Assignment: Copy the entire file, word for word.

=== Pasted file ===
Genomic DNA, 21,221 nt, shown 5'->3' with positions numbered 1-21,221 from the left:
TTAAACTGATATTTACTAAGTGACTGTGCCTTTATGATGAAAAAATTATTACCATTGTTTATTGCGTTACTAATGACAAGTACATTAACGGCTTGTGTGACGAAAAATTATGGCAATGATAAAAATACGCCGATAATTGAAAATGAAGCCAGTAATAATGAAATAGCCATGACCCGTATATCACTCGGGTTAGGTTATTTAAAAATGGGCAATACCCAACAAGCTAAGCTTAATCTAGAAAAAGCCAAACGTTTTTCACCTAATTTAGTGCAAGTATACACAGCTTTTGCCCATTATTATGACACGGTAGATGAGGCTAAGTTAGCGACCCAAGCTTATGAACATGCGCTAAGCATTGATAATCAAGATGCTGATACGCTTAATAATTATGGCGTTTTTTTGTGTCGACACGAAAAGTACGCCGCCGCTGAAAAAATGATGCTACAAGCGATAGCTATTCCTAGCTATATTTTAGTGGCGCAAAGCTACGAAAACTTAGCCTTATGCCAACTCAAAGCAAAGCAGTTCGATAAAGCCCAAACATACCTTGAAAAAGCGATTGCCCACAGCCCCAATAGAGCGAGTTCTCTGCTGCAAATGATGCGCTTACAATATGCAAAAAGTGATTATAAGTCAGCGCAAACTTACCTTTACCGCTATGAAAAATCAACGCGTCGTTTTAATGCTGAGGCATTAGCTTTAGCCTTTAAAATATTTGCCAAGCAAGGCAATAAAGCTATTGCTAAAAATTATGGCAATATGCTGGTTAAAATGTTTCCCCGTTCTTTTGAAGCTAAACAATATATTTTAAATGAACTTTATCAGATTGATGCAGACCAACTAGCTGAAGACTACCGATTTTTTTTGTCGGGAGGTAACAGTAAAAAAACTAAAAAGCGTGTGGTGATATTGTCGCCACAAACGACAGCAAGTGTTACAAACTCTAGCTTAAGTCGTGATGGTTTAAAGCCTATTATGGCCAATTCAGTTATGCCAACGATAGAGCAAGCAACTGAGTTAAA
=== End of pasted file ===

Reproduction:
Genomic DNA, 21,221 nt, shown 5'->3' with positions numbered 1-21,221 from the left:
TTAAACTGATATTTACTAAGTGACTGTGCCTTTATGATGAAAAAATTATTACCATTGTTTATTGCGTTACTAATGACAAGTACATTAACGGCTTGTGTGACGAAAAATTATGGCAATGATAAAAATACGCCGATAATTGAAAATGAAGCCAGTAATAATGAAATAGCCATGACCCGTATATCACTCGGGTTAGGTTATTTAAAAATGGGCAATACCCAACAAGCTAAGCTTAATCTAGAAAAAGCCAAACGTTTTTCACCTAATTTAGTGCAAGTATACACAGCTTTTGCCCATTATTATGACACGGTAGATGAGGCTAAGTTAGCGACCCAAGCTTATGAACATGCGCTAAGCATTGATAATCAAGATGCTGATACGCTTAATAATTATGGCGTTTTTTTGTGTCGACACGAAAAGTACGCCGCCGCTGAAAAAATGATGCTACAAGCGATAGCTATTCCTAGCTATATTTTAGTGGCGCAAAGCTACGAAAACTTAGCCTTATGCCAACTCAAAGCAAAGCAGTTCGATAAAGCCCAAACATACCTTGAAAAAGCGATTGCCCACAGCCCCAATAGAGCGAGTTCTCTGCTGCAAATGATGCGCTTACAATATGCAAAAAGTGATTATAAGTCAGCGCAAACTTACCTTTACCGCTATGAAAAATCAACGCGTCGTTTTAATGCTGAGGCATTAGCTTTAGCCTTTAAAATATTTGCCAAGCAAGGCAATAAAGCTATTGCTAAAAATTATGGCAATATGCTGGTTAAAATGTTTCCCCGTTCTTTTGAAGCTAAACAATATATTTTAAATGAACTTTATCAGATTGATGCAGACCAACTAGCTGAAGACTACCGATTTTTTTTGTCGGGAGGTAACAGTAAAAAAACTAAAAAGCGTGTGGTGATATTGTCGCCACAAACGACAGCAAGTGTTACAAACTCTAGCTTAAGTCGTGATGGTTTAAAGCCTATTATGGCCAATTCAGTTATGCCAACGATAGAGCAAGCAACTGAGTTAAA